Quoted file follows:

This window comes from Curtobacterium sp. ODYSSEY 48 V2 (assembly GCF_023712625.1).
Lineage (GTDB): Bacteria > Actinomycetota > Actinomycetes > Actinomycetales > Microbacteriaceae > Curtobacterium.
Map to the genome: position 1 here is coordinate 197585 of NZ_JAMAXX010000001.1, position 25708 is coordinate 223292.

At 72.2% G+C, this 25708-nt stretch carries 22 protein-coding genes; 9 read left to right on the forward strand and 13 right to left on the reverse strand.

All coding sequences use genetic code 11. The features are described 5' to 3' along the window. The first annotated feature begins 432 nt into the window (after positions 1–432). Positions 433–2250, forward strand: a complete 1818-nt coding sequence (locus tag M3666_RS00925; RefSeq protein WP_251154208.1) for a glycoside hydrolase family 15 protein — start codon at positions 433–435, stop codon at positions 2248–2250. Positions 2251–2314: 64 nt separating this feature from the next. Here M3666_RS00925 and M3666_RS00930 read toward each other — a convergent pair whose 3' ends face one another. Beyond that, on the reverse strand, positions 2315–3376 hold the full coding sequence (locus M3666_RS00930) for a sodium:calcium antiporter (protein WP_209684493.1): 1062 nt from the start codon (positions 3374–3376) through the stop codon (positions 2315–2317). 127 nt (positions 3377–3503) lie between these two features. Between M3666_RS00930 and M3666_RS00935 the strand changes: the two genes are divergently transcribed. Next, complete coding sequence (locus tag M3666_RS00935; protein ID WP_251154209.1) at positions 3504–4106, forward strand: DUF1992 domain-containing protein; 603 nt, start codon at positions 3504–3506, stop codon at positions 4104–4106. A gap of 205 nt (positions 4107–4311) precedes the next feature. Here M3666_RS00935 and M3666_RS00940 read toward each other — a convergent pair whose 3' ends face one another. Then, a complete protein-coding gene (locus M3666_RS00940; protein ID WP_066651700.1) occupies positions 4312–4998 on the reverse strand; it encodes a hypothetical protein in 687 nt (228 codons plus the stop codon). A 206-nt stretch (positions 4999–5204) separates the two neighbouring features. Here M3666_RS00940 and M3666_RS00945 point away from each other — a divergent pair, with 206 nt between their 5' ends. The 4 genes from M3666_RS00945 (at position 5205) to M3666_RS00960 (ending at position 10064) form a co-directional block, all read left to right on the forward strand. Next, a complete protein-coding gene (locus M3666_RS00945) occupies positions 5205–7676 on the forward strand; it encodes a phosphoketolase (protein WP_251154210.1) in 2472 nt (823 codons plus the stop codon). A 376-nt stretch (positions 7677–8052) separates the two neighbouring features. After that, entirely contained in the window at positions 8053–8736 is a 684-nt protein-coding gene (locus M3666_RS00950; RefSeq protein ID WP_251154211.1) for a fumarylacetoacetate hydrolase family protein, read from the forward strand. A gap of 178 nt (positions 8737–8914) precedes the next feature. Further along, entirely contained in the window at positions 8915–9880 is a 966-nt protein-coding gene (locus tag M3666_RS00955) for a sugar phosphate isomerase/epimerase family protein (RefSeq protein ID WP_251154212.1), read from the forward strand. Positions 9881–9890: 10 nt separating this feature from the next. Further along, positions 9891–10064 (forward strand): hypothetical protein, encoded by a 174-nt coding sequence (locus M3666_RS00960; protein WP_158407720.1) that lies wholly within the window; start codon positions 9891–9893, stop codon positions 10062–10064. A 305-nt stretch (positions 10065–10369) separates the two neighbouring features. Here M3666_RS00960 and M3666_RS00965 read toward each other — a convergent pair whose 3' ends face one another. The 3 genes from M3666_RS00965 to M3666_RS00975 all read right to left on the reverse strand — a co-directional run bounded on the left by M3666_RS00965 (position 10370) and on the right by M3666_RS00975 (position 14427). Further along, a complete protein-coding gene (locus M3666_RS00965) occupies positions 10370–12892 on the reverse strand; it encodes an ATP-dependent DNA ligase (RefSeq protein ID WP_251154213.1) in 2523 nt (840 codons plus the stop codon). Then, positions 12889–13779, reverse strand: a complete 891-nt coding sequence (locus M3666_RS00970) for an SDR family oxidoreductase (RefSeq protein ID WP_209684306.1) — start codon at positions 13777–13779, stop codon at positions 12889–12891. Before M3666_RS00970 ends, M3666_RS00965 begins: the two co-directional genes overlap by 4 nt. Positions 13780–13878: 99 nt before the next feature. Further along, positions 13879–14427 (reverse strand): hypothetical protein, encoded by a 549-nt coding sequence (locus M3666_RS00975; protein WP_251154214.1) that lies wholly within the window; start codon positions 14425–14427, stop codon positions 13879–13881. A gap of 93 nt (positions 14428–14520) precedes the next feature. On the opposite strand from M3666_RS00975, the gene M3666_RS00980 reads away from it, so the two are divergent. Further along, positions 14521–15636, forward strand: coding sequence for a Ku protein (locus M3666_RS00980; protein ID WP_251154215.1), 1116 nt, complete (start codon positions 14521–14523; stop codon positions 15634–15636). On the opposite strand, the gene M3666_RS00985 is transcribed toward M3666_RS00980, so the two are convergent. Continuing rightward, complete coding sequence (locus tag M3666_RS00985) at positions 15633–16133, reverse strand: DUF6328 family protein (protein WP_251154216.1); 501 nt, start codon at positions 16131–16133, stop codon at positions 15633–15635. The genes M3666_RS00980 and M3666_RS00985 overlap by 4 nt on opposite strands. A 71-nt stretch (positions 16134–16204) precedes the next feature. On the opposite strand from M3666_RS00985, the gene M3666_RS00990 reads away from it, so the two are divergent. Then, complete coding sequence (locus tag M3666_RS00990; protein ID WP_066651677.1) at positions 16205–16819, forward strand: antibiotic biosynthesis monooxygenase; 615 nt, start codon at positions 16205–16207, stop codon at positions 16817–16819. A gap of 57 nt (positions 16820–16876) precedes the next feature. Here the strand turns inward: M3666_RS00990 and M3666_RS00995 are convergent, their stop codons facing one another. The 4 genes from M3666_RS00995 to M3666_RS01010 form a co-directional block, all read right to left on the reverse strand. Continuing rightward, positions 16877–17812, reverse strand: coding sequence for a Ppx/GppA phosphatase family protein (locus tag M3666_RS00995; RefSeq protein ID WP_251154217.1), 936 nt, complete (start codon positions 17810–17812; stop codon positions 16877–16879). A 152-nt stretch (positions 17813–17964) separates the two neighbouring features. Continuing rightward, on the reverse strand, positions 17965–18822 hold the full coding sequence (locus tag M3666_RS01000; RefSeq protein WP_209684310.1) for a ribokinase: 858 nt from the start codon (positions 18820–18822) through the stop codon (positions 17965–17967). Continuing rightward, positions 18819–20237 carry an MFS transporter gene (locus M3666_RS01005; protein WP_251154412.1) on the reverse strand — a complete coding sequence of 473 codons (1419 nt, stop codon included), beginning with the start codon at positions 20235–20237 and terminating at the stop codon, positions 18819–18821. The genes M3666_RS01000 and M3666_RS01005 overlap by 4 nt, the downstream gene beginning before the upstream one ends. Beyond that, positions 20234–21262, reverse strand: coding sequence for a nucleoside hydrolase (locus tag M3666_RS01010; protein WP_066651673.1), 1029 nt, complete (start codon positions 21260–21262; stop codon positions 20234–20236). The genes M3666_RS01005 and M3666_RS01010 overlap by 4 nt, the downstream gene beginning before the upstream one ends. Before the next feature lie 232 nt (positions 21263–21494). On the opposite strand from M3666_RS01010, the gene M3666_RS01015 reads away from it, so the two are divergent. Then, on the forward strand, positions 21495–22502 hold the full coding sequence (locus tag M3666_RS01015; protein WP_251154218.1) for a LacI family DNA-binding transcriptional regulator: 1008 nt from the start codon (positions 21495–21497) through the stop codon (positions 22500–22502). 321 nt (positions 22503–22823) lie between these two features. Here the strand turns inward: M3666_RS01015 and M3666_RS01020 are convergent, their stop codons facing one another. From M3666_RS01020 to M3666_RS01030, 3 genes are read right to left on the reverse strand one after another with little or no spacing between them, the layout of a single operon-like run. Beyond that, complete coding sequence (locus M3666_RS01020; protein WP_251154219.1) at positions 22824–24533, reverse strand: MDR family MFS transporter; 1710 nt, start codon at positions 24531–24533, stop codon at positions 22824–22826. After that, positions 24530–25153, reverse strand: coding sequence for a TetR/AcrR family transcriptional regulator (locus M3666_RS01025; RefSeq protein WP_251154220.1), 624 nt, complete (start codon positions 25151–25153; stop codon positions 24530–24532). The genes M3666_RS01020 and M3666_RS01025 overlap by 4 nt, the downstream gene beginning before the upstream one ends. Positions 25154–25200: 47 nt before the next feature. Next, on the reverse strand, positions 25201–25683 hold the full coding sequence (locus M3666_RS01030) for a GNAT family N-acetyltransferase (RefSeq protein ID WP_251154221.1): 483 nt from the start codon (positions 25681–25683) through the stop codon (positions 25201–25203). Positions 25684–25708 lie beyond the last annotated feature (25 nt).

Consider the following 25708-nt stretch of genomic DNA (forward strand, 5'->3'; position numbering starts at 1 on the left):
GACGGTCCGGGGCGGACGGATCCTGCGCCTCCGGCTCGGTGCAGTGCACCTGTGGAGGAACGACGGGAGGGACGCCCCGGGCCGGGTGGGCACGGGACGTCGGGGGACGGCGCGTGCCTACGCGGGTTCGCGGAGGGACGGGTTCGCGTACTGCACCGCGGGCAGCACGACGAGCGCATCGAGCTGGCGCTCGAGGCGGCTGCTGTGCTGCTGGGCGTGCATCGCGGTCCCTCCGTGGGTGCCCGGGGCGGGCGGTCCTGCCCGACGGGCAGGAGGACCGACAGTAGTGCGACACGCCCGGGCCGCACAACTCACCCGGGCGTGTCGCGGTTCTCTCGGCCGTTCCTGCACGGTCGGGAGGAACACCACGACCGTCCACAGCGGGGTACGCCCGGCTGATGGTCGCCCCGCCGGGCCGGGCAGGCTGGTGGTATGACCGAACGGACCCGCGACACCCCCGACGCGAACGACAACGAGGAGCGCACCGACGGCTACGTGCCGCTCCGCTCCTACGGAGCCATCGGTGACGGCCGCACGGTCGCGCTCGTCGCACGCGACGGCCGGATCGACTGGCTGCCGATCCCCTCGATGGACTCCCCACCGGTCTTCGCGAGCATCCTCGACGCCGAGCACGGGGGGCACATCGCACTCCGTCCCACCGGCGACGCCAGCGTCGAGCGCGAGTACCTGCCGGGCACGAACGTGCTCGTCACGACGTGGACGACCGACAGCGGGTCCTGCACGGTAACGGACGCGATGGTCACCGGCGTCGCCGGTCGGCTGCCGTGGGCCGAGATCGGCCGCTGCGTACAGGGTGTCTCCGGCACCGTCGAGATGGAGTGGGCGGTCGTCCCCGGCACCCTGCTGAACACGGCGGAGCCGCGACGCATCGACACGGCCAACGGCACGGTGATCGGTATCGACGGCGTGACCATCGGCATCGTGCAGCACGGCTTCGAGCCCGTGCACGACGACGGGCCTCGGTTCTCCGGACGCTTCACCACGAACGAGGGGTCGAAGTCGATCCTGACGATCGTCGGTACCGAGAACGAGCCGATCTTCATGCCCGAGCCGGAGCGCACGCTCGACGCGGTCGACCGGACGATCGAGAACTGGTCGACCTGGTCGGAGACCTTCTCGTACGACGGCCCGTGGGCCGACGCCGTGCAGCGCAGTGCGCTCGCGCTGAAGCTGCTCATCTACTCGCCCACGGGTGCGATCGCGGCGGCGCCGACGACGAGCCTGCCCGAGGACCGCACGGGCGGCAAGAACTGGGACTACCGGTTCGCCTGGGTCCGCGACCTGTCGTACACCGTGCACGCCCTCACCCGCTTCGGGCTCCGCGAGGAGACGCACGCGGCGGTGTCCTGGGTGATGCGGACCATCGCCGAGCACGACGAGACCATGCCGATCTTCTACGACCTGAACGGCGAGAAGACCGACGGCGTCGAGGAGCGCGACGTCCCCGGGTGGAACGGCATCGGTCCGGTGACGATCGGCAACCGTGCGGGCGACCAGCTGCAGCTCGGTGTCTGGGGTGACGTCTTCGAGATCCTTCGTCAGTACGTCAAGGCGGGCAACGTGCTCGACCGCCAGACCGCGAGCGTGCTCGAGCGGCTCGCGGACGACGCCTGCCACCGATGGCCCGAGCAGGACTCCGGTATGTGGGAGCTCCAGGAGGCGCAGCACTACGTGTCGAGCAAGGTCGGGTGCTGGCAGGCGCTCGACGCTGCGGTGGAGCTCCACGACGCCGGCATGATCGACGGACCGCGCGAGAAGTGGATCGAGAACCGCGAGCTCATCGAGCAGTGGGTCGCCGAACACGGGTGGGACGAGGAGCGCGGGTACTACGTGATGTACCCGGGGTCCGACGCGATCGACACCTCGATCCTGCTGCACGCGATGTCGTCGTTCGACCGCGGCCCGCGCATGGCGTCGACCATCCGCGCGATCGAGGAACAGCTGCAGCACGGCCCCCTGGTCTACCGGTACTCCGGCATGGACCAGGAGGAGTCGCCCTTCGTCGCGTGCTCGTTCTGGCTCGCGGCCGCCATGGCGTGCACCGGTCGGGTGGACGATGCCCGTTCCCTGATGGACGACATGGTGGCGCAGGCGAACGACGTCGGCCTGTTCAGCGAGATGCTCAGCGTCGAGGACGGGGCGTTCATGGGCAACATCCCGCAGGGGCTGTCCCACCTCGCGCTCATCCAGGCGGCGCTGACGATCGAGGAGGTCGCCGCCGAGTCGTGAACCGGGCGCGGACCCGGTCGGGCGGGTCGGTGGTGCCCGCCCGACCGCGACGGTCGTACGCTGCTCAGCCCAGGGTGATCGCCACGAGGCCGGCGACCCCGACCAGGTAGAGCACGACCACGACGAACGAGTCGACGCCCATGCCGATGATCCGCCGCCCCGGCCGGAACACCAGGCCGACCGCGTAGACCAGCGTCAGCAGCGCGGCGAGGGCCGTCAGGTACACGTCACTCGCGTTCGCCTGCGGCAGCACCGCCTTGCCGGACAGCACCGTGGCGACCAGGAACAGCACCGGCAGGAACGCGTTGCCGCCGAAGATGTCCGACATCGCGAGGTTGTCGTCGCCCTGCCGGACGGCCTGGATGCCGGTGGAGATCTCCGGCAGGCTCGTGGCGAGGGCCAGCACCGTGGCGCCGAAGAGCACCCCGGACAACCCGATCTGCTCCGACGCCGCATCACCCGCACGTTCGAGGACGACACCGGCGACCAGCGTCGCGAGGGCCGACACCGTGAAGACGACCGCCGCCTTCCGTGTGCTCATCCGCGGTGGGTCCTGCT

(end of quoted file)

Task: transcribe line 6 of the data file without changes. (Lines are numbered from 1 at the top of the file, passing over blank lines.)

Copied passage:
Consider the following 25708-nt stretch of genomic DNA (forward strand, 5'->3'; position numbering starts at 1 on the left):